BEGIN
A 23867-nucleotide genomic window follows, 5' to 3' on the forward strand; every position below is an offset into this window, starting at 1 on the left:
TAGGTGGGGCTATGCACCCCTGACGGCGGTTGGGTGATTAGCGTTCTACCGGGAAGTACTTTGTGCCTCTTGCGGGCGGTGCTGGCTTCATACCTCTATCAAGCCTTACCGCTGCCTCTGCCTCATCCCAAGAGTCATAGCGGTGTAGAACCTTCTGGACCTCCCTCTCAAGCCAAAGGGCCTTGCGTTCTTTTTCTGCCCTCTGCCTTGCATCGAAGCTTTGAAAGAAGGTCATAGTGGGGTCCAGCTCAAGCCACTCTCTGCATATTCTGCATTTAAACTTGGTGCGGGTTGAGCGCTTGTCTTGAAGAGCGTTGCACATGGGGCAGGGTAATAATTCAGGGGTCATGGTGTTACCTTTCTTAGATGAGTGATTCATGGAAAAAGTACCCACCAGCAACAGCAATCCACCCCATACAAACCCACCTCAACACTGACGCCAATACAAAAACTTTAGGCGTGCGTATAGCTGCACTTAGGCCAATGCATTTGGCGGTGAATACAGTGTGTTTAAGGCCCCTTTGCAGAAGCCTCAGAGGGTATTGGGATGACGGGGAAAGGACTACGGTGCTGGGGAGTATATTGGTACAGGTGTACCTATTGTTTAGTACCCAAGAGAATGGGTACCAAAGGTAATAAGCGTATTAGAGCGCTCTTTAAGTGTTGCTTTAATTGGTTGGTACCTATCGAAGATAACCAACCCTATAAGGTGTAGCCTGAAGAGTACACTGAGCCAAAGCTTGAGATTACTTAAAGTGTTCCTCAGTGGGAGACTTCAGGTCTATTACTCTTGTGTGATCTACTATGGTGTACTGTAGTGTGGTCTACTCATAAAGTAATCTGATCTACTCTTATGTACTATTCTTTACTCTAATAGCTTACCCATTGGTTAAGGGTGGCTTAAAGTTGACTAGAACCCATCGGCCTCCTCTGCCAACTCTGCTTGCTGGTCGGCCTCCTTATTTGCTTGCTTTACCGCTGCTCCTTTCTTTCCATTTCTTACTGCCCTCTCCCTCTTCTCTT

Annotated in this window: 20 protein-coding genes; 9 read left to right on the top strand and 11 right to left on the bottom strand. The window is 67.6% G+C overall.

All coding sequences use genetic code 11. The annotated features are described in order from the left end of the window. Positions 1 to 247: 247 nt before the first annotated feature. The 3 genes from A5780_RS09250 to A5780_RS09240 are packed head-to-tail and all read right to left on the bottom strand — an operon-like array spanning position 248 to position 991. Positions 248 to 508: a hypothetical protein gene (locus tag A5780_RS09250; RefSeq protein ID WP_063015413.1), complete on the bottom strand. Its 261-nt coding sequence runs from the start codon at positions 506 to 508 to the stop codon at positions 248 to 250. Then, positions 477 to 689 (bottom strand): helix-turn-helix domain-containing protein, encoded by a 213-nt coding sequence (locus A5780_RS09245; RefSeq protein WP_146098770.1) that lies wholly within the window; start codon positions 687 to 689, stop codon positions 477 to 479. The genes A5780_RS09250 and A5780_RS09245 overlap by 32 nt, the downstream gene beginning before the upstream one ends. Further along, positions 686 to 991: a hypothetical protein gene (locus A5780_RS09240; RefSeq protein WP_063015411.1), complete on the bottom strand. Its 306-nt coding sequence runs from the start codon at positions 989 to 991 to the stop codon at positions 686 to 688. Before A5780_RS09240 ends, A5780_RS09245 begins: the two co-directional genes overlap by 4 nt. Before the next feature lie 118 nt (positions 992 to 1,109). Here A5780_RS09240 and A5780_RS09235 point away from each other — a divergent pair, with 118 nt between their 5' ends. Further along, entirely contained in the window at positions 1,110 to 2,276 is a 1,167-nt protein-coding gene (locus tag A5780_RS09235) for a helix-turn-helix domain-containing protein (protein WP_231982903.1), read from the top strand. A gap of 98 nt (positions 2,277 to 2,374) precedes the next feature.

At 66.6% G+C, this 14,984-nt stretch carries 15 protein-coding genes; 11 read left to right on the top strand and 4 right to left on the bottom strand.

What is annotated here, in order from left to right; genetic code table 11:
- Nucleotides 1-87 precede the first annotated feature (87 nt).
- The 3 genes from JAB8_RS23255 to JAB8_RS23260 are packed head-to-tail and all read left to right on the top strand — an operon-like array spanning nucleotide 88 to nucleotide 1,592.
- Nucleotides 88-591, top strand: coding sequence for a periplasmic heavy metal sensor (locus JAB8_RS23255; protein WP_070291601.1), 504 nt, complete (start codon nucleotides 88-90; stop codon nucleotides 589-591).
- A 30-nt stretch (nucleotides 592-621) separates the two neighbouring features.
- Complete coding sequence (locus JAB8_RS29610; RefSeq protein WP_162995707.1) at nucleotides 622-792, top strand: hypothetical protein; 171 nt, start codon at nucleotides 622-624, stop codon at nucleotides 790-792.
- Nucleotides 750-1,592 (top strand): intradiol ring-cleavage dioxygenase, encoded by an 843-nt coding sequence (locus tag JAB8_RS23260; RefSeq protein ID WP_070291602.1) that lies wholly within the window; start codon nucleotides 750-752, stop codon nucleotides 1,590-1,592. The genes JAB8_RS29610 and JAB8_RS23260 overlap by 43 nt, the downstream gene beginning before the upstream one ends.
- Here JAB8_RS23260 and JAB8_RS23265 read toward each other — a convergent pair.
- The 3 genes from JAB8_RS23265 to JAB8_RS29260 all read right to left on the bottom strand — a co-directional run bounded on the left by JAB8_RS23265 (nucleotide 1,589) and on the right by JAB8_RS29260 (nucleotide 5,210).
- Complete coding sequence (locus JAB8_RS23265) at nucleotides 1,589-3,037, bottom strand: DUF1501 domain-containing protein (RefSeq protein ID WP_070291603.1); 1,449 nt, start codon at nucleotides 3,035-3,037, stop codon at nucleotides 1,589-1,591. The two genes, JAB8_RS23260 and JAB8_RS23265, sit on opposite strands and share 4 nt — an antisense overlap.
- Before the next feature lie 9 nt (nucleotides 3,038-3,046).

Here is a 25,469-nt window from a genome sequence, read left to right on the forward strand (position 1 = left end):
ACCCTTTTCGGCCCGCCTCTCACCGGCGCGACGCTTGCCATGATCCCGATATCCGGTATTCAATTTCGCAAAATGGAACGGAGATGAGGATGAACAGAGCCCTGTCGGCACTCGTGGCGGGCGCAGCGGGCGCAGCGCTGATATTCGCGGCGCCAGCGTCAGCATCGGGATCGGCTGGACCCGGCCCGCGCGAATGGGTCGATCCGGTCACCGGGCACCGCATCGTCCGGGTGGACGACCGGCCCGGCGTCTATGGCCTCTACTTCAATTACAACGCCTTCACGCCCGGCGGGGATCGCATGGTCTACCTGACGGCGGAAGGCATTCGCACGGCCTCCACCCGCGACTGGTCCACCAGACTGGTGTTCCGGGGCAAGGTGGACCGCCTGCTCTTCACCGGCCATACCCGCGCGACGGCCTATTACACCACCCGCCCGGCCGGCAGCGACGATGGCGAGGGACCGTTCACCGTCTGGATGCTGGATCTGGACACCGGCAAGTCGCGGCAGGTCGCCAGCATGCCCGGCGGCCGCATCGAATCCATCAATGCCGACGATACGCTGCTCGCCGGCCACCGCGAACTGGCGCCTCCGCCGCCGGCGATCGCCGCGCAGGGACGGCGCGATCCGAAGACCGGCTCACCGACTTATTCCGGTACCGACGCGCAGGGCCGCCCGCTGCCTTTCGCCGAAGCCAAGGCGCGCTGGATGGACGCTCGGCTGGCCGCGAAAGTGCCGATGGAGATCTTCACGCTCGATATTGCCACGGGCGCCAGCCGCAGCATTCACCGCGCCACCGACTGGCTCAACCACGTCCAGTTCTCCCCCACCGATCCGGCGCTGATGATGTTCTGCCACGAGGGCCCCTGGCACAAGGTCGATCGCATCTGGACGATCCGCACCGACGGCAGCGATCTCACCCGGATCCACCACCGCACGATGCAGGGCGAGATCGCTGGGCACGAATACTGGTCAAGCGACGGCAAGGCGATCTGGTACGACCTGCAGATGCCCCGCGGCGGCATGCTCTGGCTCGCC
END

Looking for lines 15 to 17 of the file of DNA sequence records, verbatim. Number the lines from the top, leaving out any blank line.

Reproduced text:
- Complete coding sequence (locus JAB8_RS23265) at nucleotides 1,589-3,037, bottom strand: DUF1501 domain-containing protein (RefSeq protein ID WP_070291603.1); 1,449 nt, start codon at nucleotides 3,035-3,037, stop codon at nucleotides 1,589-1,591. The two genes, JAB8_RS23260 and JAB8_RS23265, sit on opposite strands and share 4 nt — an antisense overlap.
- Before the next feature lie 9 nt (nucleotides 3,038-3,046).

Here is a 25,469-nt window from a genome sequence, read left to right on the forward strand (position 1 = left end):